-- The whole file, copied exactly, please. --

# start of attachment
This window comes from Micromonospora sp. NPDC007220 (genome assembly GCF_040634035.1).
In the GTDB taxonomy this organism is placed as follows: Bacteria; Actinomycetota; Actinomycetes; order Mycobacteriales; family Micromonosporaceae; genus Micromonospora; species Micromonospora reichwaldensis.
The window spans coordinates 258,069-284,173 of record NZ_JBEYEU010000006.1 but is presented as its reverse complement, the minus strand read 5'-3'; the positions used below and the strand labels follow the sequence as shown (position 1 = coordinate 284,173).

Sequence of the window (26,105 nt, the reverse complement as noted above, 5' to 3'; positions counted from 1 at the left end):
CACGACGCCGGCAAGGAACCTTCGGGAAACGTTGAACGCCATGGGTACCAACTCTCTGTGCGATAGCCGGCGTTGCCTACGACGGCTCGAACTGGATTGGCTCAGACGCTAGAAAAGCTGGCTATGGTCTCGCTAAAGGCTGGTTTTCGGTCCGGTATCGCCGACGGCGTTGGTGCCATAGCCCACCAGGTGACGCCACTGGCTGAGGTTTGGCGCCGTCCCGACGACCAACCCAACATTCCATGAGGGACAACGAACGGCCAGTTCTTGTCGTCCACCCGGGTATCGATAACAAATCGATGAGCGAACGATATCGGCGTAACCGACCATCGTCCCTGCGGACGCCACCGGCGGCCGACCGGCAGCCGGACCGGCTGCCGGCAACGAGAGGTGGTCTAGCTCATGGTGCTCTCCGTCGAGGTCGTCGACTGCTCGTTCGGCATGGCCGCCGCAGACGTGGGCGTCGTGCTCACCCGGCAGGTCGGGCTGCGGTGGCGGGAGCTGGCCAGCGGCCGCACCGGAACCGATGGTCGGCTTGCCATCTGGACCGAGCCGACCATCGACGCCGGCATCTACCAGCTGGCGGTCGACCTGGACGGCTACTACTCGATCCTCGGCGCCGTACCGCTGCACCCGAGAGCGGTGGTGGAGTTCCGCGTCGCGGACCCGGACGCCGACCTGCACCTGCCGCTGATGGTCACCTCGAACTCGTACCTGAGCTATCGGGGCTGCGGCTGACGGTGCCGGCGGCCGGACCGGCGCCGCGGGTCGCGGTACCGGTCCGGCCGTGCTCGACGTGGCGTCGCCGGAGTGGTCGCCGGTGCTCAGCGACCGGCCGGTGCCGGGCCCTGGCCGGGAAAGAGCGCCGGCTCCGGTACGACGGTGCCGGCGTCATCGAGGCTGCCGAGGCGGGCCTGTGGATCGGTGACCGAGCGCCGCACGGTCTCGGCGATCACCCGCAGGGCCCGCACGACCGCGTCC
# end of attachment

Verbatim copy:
This window comes from Micromonospora sp. NPDC007220 (genome assembly GCF_040634035.1).
In the GTDB taxonomy this organism is placed as follows: Bacteria; Actinomycetota; Actinomycetes; order Mycobacteriales; family Micromonosporaceae; genus Micromonospora; species Micromonospora reichwaldensis.
The window spans coordinates 258,069-284,173 of record NZ_JBEYEU010000006.1 but is presented as its reverse complement, the minus strand read 5'-3'; the positions used below and the strand labels follow the sequence as shown (position 1 = coordinate 284,173).

Sequence of the window (26,105 nt, the reverse complement as noted above, 5' to 3'; positions counted from 1 at the left end):
CACGACGCCGGCAAGGAACCTTCGGGAAACGTTGAACGCCATGGGTACCAACTCTCTGTGCGATAGCCGGCGTTGCCTACGACGGCTCGAACTGGATTGGCTCAGACGCTAGAAAAGCTGGCTATGGTCTCGCTAAAGGCTGGTTTTCGGTCCGGTATCGCCGACGGCGTTGGTGCCATAGCCCACCAGGTGACGCCACTGGCTGAGGTTTGGCGCCGTCCCGACGACCAACCCAACATTCCATGAGGGACAACGAACGGCCAGTTCTTGTCGTCCACCCGGGTATCGATAACAAATCGATGAGCGAACGATATCGGCGTAACCGACCATCGTCCCTGCGGACGCCACCGGCGGCCGACCGGCAGCCGGACCGGCTGCCGGCAACGAGAGGTGGTCTAGCTCATGGTGCTCTCCGTCGAGGTCGTCGACTGCTCGTTCGGCATGGCCGCCGCAGACGTGGGCGTCGTGCTCACCCGGCAGGTCGGGCTGCGGTGGCGGGAGCTGGCCAGCGGCCGCACCGGAACCGATGGTCGGCTTGCCATCTGGACCGAGCCGACCATCGACGCCGGCATCTACCAGCTGGCGGTCGACCTGGACGGCTACTACTCGATCCTCGGCGCCGTACCGCTGCACCCGAGAGCGGTGGTGGAGTTCCGCGTCGCGGACCCGGACGCCGACCTGCACCTGCCGCTGATGGTCACCTCGAACTCGTACCTGAGCTATCGGGGCTGCGGCTGACGGTGCCGGCGGCCGGACCGGCGCCGCGGGTCGCGGTACCGGTCCGGCCGTGCTCGACGTGGCGTCGCCGGAGTGGTCGCCGGTGCTCAGCGACCGGCCGGTGCCGGGCCCTGGCCGGGAAAGAGCGCCGGCTCCGGTACGACGGTGCCGGCGTCATCGAGGCTGCCGAGGCGGGCCTGTGGATCGGTGACCGAGCGCCGCACGGTCTCGGCGATCACCCGCAGGGCCCGCACGACCGCGTCC